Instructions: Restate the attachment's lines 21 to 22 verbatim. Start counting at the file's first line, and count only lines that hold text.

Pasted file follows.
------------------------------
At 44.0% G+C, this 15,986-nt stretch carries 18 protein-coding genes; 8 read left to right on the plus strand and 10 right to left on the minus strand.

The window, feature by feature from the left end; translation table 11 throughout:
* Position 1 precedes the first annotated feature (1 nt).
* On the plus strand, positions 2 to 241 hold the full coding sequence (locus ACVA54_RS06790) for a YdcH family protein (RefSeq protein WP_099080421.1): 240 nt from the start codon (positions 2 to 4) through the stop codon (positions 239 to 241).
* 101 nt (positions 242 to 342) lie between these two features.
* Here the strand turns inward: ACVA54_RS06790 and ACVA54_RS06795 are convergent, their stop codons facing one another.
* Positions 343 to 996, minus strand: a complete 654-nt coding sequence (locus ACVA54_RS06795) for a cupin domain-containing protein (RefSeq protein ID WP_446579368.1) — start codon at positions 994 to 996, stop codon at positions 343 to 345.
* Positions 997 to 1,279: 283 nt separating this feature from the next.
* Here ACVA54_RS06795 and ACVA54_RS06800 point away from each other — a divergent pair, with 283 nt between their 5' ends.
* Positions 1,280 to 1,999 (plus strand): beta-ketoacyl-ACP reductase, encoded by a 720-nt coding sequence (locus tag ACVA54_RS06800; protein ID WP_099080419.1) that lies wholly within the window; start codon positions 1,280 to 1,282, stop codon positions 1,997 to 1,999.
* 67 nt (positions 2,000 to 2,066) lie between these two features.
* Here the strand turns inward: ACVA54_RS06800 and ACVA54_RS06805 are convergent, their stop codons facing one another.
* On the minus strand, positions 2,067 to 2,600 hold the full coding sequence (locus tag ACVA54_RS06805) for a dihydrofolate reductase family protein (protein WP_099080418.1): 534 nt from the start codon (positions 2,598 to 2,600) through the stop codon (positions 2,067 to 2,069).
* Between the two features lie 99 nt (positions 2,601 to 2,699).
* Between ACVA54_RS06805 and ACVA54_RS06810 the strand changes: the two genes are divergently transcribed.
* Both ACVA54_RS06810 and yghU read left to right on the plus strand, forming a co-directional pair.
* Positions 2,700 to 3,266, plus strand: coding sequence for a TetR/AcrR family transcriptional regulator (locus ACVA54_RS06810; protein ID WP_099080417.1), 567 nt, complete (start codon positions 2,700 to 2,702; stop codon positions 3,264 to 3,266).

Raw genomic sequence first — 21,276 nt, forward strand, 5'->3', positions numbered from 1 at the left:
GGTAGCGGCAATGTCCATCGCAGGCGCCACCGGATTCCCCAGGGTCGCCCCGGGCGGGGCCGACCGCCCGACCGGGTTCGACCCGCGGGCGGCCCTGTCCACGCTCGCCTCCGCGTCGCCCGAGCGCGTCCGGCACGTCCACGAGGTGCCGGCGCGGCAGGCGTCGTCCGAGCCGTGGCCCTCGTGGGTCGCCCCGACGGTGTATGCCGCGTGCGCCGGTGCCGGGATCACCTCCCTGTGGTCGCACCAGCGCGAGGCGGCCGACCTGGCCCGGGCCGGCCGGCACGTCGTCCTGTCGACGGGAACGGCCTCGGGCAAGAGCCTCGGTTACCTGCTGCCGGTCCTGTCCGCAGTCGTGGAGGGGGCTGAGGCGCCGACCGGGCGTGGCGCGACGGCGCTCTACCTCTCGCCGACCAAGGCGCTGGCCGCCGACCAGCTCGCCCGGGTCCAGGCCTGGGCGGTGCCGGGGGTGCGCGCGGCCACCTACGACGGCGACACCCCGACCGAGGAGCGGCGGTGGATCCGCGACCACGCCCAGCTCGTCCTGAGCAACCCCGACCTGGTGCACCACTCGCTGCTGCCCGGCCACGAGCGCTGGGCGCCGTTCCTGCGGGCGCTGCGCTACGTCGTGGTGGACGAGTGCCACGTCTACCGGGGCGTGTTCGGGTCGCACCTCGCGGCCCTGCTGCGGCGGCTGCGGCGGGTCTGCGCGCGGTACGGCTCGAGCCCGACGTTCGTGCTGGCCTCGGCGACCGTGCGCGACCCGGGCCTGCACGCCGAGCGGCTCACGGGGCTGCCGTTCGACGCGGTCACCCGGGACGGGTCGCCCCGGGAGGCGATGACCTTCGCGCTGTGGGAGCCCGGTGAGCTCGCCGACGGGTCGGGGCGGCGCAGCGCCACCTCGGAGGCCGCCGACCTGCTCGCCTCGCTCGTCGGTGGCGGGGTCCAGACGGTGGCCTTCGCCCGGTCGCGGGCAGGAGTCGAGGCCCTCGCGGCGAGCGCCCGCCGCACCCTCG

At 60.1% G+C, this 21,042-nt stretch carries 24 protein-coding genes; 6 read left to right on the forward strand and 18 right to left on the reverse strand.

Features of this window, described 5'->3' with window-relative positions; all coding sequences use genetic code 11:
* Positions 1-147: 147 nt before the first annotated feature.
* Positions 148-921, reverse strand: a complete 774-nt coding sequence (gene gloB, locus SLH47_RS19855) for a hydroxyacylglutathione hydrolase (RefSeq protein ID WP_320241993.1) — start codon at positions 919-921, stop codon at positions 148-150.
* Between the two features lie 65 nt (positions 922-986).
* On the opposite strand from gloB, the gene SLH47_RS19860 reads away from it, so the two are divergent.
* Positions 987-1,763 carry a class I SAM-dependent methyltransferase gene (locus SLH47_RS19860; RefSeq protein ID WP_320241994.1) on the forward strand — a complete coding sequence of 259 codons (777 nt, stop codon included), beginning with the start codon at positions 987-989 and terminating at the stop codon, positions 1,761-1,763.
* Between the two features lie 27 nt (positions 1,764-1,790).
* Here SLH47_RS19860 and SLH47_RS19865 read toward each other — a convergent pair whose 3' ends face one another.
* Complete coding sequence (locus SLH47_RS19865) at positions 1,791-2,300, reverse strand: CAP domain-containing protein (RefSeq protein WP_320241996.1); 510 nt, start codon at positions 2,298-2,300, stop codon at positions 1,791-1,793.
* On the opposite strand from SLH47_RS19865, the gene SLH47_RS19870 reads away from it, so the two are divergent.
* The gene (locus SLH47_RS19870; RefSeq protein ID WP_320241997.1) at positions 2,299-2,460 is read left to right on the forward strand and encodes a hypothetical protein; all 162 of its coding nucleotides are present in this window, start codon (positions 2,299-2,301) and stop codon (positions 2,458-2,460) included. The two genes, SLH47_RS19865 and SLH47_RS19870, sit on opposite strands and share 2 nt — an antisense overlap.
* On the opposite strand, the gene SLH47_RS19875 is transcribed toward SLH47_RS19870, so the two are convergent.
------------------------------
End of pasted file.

Features of this window, described 5'->3' with window-relative positions; all coding sequences use genetic code 11:
* Positions 1-147: 147 nt before the first annotated feature.